Media alert: Elevate Teaching Summit Brings Together National, State Leaders for Dialogue on Teaching

Posted on June 21, 2018

June 2, 2018

WHO: More than 100 teachers, principals, advocates and policymakers will come together for a Summit aimed at informing Teach Illinois, a year of inquiry into the teaching profession launched by the Illinois State Board of Education. The event is presented by Advance Illinois and The Joyce Foundation. Speakers include: Ricky Castro (Illinois State Teacher of the Year 2017), Jason Helfer (Deputy Superintendent, Illinois State Board of Education), Lillian Lowery (VP, PreK-12 Policy, Research and Practice, The Education Trust), Audrey Soglin (Executive Director, Illinois Education Association), Julie Stephenson (Talent Pipeline Lead and University Liaison, Lincoln Parish Schools (Louisiana)), Matt Zediker (Chief Human Resources Officer, Rockford Public Schools).

WHAT: Speakers will address equity and teacher diversity from a national perspective, including efforts under way in Illinois and Louisiana to attract more teachers, and innovative career pathway models, such as those in Rockford Public Schools and District 214 (serving the Northwest Suburbs of Chicago.) Following the speaking program, participants will break into small group discussions on topics related to the teaching profession and policy. We plan to share the ideas generated during the event with the Illinois State Board of Education’s Teach Illinois effort. The state board is working to create a set of policy goals that will help address teacher shortages, while also elevating and modernizing the profession.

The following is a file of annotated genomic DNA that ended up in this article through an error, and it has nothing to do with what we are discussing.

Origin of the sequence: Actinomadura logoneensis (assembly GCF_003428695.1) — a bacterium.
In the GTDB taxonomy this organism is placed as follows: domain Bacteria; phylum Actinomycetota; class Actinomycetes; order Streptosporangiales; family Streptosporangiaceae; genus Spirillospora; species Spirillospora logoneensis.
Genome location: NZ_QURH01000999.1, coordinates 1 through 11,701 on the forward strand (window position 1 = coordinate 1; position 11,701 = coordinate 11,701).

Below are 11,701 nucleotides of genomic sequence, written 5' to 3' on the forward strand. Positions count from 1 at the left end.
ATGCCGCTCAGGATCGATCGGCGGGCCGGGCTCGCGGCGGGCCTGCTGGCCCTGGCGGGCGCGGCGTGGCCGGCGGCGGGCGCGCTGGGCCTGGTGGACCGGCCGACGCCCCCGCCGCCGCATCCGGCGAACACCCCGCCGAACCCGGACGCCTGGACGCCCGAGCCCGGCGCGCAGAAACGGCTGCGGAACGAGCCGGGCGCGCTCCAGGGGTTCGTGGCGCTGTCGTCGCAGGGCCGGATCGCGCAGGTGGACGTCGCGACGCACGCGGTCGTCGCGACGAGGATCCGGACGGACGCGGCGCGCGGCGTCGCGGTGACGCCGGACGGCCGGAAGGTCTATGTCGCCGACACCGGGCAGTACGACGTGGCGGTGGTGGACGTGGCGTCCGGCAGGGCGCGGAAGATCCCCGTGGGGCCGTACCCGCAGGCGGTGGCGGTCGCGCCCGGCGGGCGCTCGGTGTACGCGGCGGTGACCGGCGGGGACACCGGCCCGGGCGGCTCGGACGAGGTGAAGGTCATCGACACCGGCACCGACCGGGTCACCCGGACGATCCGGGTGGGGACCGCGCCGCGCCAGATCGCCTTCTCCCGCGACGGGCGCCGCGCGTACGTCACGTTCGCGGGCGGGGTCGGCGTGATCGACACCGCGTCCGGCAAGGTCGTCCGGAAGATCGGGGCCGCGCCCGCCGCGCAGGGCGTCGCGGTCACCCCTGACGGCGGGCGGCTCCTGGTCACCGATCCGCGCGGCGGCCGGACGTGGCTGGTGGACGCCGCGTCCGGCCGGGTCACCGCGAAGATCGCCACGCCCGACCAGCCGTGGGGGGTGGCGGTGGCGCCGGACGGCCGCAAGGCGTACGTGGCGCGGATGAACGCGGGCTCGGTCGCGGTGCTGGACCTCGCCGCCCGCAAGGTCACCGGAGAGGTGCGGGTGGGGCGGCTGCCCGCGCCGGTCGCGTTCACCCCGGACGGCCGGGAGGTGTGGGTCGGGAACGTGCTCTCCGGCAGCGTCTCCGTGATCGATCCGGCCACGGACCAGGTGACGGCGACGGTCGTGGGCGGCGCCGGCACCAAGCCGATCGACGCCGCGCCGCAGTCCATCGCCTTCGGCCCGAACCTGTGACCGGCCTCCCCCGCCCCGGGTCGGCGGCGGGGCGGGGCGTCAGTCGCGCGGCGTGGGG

WHEN: Saturday, June 2, 10 a.m.-1 p.m.

WHERE: Irving Elementary School, 1125 Cuyler Ave., Oak Park, IL 60304

WHY: An effective teacher is the No. 1 predictor of student success in the classroom. However, Illinois is experiencing teacher shortages in some regions of the state and in specific subject areas. A recent survey from the Illinois State Board of Education reveals that communities of color and low-income school districts are most likely to see teacher shortages. Of the 1,006 unfilled teacher positions in the state, 74% are in majority-minority school districts while 81% are in districts where the majority of students are low-income. Over half of the state’s unfilled teacher positions are in bilingual and Special Education. Measures in this session of the General Assembly will ease access for out-of-state teachers, expand the pool of available substitute teachers and lengthen the number of days that retired teachers may work. However, more action is needed to ensure an effective educator is in every Illinois classroom.

Contact: Bob Dolgan,, 773-447-1980 cell

For more information on Advance Illinois, visit
For more information on The Joyce Foundation, visit